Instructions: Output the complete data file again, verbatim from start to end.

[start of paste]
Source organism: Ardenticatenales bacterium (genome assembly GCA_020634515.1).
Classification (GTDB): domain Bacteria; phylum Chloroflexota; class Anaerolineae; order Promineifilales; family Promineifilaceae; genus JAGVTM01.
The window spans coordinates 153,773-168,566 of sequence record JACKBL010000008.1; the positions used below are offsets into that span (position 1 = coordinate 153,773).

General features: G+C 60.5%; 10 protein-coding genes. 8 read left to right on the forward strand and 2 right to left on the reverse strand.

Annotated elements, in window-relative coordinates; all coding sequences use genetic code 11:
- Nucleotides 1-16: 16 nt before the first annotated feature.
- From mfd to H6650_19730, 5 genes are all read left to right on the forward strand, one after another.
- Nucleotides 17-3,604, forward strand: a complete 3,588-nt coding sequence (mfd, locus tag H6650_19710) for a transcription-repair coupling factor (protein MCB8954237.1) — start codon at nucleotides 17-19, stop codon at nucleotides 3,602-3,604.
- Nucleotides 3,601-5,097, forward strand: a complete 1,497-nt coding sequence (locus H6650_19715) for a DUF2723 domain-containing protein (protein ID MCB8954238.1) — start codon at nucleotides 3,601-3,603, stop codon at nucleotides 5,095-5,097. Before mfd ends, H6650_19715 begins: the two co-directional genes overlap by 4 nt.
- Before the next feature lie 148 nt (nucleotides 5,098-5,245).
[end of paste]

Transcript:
Source organism: Ardenticatenales bacterium (genome assembly GCA_020634515.1).
Classification (GTDB): domain Bacteria; phylum Chloroflexota; class Anaerolineae; order Promineifilales; family Promineifilaceae; genus JAGVTM01.
The window spans coordinates 153,773-168,566 of sequence record JACKBL010000008.1; the positions used below are offsets into that span (position 1 = coordinate 153,773).

General features: G+C 60.5%; 10 protein-coding genes. 8 read left to right on the forward strand and 2 right to left on the reverse strand.

Annotated elements, in window-relative coordinates; all coding sequences use genetic code 11:
- Nucleotides 1-16: 16 nt before the first annotated feature.
- From mfd to H6650_19730, 5 genes are all read left to right on the forward strand, one after another.
- Nucleotides 17-3,604, forward strand: a complete 3,588-nt coding sequence (mfd, locus tag H6650_19710) for a transcription-repair coupling factor (protein MCB8954237.1) — start codon at nucleotides 17-19, stop codon at nucleotides 3,602-3,604.
- Nucleotides 3,601-5,097, forward strand: a complete 1,497-nt coding sequence (locus H6650_19715) for a DUF2723 domain-containing protein (protein ID MCB8954238.1) — start codon at nucleotides 3,601-3,603, stop codon at nucleotides 5,095-5,097. Before mfd ends, H6650_19715 begins: the two co-directional genes overlap by 4 nt.
- Before the next feature lie 148 nt (nucleotides 5,098-5,245).